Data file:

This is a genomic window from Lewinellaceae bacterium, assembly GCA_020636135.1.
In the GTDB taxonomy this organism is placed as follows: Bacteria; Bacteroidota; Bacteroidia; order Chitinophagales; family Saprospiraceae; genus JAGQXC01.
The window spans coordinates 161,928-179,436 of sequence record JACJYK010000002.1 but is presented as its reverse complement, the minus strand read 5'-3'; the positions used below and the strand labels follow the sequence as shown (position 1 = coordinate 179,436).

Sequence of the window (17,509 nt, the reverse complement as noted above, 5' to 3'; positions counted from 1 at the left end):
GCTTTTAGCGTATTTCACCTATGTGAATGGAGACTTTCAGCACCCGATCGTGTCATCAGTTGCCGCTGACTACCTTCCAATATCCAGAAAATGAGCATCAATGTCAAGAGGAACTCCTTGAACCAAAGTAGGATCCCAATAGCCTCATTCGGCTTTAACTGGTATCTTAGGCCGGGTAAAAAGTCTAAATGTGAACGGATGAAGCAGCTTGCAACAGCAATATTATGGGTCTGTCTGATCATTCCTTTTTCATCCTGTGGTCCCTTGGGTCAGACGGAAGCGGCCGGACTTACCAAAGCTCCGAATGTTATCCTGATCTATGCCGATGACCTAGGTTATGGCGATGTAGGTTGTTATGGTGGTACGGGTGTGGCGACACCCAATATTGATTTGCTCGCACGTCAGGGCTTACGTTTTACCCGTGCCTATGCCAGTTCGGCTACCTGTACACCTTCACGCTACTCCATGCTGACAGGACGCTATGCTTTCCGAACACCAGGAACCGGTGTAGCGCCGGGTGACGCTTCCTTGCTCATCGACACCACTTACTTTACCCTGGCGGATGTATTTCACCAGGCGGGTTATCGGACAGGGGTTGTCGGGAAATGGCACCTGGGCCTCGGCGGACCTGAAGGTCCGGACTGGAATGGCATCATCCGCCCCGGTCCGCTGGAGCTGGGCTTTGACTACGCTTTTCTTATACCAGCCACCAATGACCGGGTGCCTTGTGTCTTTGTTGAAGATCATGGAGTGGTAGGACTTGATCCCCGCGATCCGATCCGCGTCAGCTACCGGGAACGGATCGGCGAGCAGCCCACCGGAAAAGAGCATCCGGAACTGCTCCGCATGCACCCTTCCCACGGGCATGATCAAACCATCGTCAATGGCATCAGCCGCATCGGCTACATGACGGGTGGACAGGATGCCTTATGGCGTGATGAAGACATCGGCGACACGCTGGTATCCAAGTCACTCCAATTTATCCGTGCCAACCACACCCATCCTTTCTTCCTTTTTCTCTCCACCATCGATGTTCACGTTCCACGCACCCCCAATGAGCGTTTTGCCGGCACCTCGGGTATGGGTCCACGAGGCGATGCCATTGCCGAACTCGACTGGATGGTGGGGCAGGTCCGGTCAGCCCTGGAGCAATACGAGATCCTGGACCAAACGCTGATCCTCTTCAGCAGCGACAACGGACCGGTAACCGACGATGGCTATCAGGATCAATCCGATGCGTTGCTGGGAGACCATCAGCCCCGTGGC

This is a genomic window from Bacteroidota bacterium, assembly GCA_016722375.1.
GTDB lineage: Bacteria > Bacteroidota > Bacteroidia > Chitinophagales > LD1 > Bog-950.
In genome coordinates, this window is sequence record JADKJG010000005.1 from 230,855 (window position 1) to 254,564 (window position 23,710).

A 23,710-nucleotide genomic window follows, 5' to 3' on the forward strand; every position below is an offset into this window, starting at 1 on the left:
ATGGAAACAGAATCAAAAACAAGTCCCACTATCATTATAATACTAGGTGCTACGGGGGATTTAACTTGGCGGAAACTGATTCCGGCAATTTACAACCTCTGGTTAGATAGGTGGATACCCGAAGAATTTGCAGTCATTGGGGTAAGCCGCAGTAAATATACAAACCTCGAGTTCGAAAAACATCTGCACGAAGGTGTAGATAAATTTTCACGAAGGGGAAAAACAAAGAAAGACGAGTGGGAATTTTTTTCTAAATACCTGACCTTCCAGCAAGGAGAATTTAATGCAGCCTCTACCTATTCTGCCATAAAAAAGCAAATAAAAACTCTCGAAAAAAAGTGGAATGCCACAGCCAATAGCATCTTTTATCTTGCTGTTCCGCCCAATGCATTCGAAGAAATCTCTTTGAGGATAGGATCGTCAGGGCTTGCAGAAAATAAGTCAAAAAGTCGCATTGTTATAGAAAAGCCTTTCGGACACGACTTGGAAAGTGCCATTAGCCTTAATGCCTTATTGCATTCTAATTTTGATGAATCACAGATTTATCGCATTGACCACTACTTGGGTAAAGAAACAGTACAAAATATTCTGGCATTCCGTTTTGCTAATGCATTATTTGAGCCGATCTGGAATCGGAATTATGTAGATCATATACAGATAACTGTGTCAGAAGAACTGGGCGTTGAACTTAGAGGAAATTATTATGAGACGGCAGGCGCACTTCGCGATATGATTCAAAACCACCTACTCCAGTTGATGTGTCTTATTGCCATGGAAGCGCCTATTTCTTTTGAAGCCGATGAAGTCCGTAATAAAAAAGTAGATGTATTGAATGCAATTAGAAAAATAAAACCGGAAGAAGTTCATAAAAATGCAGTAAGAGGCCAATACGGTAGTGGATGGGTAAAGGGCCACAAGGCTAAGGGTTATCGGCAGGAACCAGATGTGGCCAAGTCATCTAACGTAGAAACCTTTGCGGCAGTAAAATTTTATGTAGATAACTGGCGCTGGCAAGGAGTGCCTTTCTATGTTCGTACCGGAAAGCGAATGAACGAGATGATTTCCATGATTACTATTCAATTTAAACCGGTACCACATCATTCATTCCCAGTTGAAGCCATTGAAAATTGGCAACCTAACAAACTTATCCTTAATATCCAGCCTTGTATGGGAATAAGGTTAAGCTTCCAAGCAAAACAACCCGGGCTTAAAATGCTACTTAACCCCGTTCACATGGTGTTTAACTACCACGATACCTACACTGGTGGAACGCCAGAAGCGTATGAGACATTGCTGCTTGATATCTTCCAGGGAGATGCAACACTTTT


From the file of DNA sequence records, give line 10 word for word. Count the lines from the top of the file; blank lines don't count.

ATGGAAACAGAATCAAAAACAAGTCCCACTATCATTATAATACTAGGTGCTACGGGGGATTTAACTTGGCGGAAACTGATTCCGGCAATTTACAACCTCTGGTTAGATAGGTGGATACCCGAAGAATTTGCAGTCATTGGGGTAAGCCGCAGTAAATATACAAACCTCGAGTTCGAAAAACATCTGCACGAAGGTGTAGATAAATTTTCACGAAGGGGAAAAACAAAGAAAGACGAGTGGGAATTTTTTTCTAAATACCTGACCTTCCAGCAAGGAGAATTTAATGCAGCCTCTACCTATTCTGCCATAAAAAAGCAAATAAAAACTCTCGAAAAAAAGTGGAATGCCACAGCCAATAGCATCTTTTATCTTGCTGTTCCGCCCAATGCATTCGAAGAAATCTCTTTGAGGATAGGATCGTCAGGGCTTGCAGAAAATAAGTCAAAAAGTCGCATTGTTATAGAAAAGCCTTTCGGACACGACTTGGAAAGTGCCATTAGCCTTAATGCCTTATTGCATTCTAATTTTGATGAATCACAGATTTATCGCATTGACCACTACTTGGGTAAAGAAACAGTACAAAATATTCTGGCATTCCGTTTTGCTAATGCATTATTTGAGCCGATCTGGAATCGGAATTATGTAGATCATATACAGATAACTGTGTCAGAAGAACTGGGCGTTGAACTTAGAGGAAATTATTATGAGACGGCAGGCGCACTTCGCGATATGATTCAAAACCACCTACTCCAGTTGATGTGTCTTATTGCCATGGAAGCGCCTATTTCTTTTGAAGCCGATGAAGTCCGTAATAAAAAAGTAGATGTATTGAATGCAATTAGAAAAATAAAACCGGAAGAAGTTCATAAAAATGCAGTAAGAGGCCAATACGGTAGTGGATGGGTAAAGGGCCACAAGGCTAAGGGTTATCGGCAGGAACCAGATGTGGCCAAGTCATCTAACGTAGAAACCTTTGCGGCAGTAAAATTTTATGTAGATAACTGGCGCTGGCAAGGAGTGCCTTTCTATGTTCGTACCGGAAAGCGAATGAACGAGATGATTTCCATGATTACTATTCAATTTAAACCGGTACCACATCATTCATTCCCAGTTGAAGCCATTGAAAATTGGCAACCTAACAAACTTATCCTTAATATCCAGCCTTGTATGGGAATAAGGTTAAGCTTCCAAGCAAAACAACCCGGGCTTAAAATGCTACTTAACCCCGTTCACATGGTGTTTAACTACCACGATACCTACACTGGTGGAACGCCAGAAGCGTATGAGACATTGCTGCTTGATATCTTCCAGGGAGATGCAACACTTTT